Home from home for cricket fans and lovers of literature
This historic house comes with its own cricket field and some impressive literary claims to fame. Sharon Dale reports.
THE sound of leather on willow and the sight of newly-pressed whites on a pristine green field is a delight for many sports fans.
Now imagine the added pleasure of owning your very own cricket ground right next door to your house.
Diane and Graham Allan have enjoyed that rare feeling for the past 40 summers after buying an historic house that came with ownership of the Warley village cricket ground, near Halifax.
“It is unusual but it has been with the house for years, at least since the late 1800s and we have enjoyed it. It’s beautifully kept and there’s a gate from the garden that leads onto the field. Graham has watched quite a few matches over the years,” says Mrs Allan, who grew up in Warley.
She and her husband are hoping that the person who buys their beautiful 17th century home will feel the same way and will continue leasing the land to the local cricket club, which has built a pavilion and tea hut to serve players and visitors.
“When we bought the house we were told we might be able to build on the field, which was classed as brownfield land, but we wouldn’t have dreamt of doing that. It would have spoilt the outlook for the house and it just wouldn’t have been right for the village.
“We believe that the house and the cricket field should stay together. Fortunately, the land has now been reclassified for leisure use so hopefully that will offer some protection.”
If cricket is of no interest to the new owner, they may be more impressed with The Grange’s impressive literary connections.
It is said to have been home to the Rev Patrick Brontë for a short time and the writer Phyllis Bentley rented the property until the early 70s, writing part of her Inheritance trilogy there. The books, set in the West Riding’s textile industry, became a TV series starring John Thaw and James Bolam. She also wrote biographies of the Brontës.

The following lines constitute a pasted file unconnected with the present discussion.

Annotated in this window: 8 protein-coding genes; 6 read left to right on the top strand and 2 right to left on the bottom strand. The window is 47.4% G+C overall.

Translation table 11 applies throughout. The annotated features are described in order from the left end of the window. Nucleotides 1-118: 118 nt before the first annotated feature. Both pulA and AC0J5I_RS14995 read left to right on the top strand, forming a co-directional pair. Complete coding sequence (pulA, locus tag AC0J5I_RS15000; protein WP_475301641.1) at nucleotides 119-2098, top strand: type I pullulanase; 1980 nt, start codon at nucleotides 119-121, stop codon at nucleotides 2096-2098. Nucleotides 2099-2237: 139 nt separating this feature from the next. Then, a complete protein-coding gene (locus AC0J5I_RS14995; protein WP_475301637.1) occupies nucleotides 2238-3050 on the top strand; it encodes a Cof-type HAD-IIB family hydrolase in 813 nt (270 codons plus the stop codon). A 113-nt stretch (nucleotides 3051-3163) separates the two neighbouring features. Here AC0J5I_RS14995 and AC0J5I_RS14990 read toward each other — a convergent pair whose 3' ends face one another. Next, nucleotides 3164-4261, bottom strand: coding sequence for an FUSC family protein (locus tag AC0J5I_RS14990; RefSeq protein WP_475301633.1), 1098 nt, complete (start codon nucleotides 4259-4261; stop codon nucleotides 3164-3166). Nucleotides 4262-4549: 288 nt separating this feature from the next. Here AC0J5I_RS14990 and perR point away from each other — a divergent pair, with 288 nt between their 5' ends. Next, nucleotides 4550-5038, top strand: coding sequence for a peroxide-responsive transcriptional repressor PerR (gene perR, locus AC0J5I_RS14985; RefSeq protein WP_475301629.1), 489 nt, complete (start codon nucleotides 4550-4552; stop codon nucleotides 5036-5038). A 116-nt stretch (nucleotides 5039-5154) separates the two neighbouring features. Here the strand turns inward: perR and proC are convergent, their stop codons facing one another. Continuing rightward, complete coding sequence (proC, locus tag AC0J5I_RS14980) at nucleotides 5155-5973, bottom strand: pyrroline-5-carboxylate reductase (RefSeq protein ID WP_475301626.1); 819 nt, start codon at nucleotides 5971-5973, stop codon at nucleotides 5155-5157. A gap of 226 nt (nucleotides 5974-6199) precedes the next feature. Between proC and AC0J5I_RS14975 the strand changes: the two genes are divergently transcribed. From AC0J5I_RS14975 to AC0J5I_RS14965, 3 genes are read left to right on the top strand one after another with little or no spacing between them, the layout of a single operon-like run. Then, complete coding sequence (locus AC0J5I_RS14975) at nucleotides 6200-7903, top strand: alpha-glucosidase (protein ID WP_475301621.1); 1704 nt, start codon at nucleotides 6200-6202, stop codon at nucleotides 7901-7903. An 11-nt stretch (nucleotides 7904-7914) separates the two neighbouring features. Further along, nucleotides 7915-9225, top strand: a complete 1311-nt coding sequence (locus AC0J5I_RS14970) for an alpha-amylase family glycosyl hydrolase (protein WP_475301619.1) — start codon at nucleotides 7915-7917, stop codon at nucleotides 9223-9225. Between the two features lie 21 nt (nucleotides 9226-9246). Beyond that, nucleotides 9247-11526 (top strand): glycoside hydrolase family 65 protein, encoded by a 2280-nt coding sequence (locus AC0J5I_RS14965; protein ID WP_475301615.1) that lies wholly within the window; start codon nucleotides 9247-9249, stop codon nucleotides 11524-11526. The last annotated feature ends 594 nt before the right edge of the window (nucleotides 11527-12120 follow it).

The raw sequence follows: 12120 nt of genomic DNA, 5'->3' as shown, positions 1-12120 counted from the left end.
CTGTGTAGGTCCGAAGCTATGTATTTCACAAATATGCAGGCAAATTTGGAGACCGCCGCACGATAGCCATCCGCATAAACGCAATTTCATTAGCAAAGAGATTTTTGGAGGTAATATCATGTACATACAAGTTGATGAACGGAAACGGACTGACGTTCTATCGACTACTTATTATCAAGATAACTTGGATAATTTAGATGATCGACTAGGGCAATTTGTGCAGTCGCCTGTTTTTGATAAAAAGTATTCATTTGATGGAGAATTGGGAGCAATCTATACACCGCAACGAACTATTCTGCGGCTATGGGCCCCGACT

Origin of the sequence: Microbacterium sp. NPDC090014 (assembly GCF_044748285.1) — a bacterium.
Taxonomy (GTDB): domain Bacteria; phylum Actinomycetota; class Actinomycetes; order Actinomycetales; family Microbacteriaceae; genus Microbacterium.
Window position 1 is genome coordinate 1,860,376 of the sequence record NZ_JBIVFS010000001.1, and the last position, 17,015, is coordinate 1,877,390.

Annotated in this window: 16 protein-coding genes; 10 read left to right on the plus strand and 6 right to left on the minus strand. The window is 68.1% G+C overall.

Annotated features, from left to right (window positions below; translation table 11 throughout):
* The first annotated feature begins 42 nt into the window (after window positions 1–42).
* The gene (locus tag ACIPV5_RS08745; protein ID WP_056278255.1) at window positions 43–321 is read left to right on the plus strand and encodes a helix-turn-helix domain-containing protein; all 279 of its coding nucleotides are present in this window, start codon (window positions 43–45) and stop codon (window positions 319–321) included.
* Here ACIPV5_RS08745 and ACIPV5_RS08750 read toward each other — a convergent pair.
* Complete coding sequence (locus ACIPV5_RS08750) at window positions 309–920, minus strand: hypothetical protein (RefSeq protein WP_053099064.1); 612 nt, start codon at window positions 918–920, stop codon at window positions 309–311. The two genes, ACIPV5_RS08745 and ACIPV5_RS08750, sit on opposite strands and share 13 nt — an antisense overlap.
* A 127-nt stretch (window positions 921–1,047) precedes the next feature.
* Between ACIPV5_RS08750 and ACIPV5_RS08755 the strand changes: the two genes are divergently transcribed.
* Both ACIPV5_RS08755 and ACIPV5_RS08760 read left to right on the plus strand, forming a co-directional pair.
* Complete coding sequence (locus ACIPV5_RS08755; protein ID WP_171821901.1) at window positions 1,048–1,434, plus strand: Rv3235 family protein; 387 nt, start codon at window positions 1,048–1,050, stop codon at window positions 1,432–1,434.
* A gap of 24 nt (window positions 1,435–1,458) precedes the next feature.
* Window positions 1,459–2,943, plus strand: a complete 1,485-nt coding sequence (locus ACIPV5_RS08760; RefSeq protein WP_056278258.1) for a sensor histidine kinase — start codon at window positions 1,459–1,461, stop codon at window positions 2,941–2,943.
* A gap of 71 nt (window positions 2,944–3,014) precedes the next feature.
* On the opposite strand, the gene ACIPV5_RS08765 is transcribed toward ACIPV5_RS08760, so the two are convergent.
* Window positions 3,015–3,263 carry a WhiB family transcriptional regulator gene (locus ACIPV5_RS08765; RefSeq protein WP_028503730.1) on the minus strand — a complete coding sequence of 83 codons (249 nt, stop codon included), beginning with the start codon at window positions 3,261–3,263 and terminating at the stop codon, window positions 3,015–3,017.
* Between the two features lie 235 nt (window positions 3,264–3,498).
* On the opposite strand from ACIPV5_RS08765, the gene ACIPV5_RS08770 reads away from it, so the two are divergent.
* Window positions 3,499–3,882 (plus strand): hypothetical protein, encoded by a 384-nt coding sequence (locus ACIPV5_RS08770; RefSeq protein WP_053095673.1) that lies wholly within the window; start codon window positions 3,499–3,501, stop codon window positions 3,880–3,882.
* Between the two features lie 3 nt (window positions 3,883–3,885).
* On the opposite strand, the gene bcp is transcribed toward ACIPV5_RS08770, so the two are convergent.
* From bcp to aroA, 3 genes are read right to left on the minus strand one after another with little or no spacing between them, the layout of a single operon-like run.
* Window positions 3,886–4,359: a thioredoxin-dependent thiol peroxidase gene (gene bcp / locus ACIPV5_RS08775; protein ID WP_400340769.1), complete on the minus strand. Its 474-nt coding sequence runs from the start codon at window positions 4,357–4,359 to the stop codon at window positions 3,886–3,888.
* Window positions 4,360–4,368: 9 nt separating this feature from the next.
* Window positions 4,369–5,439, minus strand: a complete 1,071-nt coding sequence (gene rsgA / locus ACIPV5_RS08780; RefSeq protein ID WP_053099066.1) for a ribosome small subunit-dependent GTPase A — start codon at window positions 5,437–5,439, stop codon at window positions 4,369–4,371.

Patrick Brontë would still recognise many of the property’s period features. Built in 1630 for a yeoman clothier, it still has its mullion windows. It also boasts an impressive stone fireplace in the dining room, which was put in by a previous owner, the Rev. Isaac Wilkinson, in 1711 and bears his initials.
The Allans, who have two grown-up children, have added their own touches since buying the house in 1972, including a stunning kitchen in what was a reception room.
The grade two listed Grange now has an entrance hall, two reception rooms, a study, cloakroom, kitchen with Aga, utility, a galleried landing, four bedrooms, a dressing room and two bathrooms. Outside, there is parking and gardens along with grazing land available by negotiation.
The property also has a great deal of potential, afforded by the separate coach house that comes with planning permission for conversion into a four-bedroom home.
All of its extras add up to an extraordinary offering, according to estate agent Stewart CharnockBates, who is marketing the house for £1m.
“Very rarely does such an opportunity present itself. The Grange is a focal point in the village of Warley and allows an individual to purchase a substantial detached home together with the ownership of the adjoining village cricket ground.
“It is a truly unique concept. The property is also of great historic importance, with previous occupants including Patrick Brontë and the esteemed novelist Phyllis Eleanor Bentley.”
Mr and Mrs Allan will certainly be sad to leave it all behind when they downsize.
“It has been a lovely family home and we have a lot of happy memories. It looks like an old, dark stone house from one side but walk through it and there is lots of light from the south-facing windows and it opens out onto the garden and cricket ground beyond. It’s a wonderful oasis,” says Mrs Allan.
“We hope that another family will buy it and be as happy as we have been here.”
The Grange is on the market for £1m with Charnock Bates, tel: 01422 380100, www.charnockbates.co.uk
The Grange, owned by Diane and Graham Allan, top, is full of period features and comes with ownership of the adjoining village cricket field. It has four bedrooms, two bathrooms and also has a coach house with planning permission for conversion into a four-bedroom home.